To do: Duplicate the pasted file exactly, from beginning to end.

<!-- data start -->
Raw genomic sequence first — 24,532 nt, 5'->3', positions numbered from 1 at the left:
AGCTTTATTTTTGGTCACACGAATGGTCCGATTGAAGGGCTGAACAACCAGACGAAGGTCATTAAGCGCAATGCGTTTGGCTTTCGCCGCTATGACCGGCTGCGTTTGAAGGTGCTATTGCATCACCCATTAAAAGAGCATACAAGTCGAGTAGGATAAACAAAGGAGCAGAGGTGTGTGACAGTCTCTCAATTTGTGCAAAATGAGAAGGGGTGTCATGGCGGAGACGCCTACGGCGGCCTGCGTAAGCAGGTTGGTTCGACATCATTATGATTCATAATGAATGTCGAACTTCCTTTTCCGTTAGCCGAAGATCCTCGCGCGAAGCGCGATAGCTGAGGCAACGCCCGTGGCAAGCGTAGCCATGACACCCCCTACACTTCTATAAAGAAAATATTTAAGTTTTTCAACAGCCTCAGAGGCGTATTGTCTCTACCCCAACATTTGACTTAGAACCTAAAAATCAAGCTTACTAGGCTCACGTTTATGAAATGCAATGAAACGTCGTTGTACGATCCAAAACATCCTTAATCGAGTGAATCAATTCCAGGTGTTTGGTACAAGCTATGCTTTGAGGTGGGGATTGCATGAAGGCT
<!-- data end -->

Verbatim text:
Raw genomic sequence first — 24,532 nt, 5'->3', positions numbered from 1 at the left:
AGCTTTATTTTTGGTCACACGAATGGTCCGATTGAAGGGCTGAACAACCAGACGAAGGTCATTAAGCGCAATGCGTTTGGCTTTCGCCGCTATGACCGGCTGCGTTTGAAGGTGCTATTGCATCACCCATTAAAAGAGCATACAAGTCGAGTAGGATAAACAAAGGAGCAGAGGTGTGTGACAGTCTCTCAATTTGTGCAAAATGAGAAGGGGTGTCATGGCGGAGACGCCTACGGCGGCCTGCGTAAGCAGGTTGGTTCGACATCATTATGATTCATAATGAATGTCGAACTTCCTTTTCCGTTAGCCGAAGATCCTCGCGCGAAGCGCGATAGCTGAGGCAACGCCCGTGGCAAGCGTAGCCATGACACCCCCTACACTTCTATAAAGAAAATATTTAAGTTTTTCAACAGCCTCAGAGGCGTATTGTCTCTACCCCAACATTTGACTTAGAACCTAAAAATCAAGCTTACTAGGCTCACGTTTATGAAATGCAATGAAACGTCGTTGTACGATCCAAAACATCCTTAATCGAGTGAATCAATTCCAGGTGTTTGGTACAAGCTATGCTTTGAGGTGGGGATTGCATGAAGGCT